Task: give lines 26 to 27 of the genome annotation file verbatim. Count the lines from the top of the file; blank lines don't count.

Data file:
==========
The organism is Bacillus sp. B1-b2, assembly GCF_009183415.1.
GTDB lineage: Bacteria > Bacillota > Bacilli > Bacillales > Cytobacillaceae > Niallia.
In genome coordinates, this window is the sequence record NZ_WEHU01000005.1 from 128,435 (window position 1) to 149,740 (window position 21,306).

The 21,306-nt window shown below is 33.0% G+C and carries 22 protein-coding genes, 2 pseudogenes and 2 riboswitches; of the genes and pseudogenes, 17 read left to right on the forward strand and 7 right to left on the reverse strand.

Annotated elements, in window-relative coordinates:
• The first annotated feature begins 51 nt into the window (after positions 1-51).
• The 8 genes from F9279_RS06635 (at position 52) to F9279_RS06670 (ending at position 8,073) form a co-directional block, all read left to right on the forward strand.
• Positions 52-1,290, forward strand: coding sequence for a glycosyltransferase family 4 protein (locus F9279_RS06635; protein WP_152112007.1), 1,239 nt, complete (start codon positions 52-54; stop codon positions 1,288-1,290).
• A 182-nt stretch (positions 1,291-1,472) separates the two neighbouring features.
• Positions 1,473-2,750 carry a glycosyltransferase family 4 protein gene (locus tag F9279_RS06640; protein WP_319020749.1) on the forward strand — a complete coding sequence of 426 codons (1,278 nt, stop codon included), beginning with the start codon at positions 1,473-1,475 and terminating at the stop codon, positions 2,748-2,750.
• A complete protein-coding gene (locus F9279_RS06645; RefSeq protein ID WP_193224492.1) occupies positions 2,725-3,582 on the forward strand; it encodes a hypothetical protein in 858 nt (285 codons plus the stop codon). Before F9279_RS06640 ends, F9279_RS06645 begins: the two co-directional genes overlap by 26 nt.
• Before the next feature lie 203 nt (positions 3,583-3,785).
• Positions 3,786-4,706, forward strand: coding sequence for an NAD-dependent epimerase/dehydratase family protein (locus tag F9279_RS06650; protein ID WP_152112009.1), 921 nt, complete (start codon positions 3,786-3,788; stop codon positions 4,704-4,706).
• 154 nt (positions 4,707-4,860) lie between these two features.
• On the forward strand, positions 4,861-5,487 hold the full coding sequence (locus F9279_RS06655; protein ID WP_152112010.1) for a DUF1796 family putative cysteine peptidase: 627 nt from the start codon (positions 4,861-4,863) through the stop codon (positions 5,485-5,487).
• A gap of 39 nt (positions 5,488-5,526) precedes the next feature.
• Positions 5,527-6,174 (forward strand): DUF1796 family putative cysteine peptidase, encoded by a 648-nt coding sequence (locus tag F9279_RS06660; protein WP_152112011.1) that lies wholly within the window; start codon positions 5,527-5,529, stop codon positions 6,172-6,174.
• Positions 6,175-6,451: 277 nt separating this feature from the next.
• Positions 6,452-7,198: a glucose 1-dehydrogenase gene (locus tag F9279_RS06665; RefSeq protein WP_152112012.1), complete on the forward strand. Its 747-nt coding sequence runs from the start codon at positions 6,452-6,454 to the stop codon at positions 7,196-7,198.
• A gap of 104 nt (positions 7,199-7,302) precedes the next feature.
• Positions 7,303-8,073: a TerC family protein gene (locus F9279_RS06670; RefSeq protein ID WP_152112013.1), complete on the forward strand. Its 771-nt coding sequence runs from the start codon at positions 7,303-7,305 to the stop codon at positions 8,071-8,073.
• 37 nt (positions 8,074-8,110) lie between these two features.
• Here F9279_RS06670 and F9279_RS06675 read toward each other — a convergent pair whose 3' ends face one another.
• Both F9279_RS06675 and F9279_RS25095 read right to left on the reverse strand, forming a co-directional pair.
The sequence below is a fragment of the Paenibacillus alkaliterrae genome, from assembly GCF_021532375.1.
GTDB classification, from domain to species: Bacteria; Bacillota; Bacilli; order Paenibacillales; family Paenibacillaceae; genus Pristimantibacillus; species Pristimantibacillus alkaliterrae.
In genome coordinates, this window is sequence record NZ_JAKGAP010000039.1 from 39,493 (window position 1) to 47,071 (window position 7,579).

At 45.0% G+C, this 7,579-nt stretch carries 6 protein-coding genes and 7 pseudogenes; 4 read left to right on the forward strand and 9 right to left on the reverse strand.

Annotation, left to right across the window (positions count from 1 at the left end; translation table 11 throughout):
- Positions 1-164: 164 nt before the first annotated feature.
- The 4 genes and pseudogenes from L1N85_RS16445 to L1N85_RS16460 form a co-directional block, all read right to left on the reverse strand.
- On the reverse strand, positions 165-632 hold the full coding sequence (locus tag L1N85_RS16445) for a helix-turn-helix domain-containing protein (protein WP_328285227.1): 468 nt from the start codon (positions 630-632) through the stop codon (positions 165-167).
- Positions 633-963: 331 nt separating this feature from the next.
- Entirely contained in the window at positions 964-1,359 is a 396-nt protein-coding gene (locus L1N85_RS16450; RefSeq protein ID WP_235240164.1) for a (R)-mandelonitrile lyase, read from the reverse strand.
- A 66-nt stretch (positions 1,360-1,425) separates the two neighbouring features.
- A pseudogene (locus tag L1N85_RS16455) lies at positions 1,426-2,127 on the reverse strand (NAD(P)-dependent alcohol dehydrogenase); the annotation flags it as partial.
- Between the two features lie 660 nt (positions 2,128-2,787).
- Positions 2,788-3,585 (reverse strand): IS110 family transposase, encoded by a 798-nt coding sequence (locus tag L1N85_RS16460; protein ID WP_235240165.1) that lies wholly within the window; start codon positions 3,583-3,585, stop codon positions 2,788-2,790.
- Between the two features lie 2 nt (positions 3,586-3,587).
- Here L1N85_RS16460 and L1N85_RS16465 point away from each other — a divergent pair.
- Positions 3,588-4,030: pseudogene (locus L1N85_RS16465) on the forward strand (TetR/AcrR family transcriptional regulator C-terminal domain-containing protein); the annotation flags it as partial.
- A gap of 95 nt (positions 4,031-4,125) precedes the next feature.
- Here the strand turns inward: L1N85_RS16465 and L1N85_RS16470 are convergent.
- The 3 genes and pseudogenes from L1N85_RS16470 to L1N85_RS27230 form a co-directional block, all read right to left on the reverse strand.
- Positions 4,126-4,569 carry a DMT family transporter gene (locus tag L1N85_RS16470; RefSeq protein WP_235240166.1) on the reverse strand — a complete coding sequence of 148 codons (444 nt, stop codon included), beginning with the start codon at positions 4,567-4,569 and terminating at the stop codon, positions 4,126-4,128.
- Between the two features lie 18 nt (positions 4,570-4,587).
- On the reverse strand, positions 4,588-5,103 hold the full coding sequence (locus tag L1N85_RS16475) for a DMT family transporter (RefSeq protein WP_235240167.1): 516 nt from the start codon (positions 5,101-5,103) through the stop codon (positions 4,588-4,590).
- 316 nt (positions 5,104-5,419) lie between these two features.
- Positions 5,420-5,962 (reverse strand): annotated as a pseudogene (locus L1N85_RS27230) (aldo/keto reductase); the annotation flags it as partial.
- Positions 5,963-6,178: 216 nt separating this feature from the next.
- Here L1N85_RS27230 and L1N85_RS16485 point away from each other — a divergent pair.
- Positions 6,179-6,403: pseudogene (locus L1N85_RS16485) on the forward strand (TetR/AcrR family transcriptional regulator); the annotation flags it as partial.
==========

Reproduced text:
GTDB classification, from domain to species: Bacteria; Bacillota; Bacilli; order Paenibacillales; family Paenibacillaceae; genus Pristimantibacillus; species Pristimantibacillus alkaliterrae.
In genome coordinates, this window is sequence record NZ_JAKGAP010000039.1 from 39,493 (window position 1) to 47,071 (window position 7,579).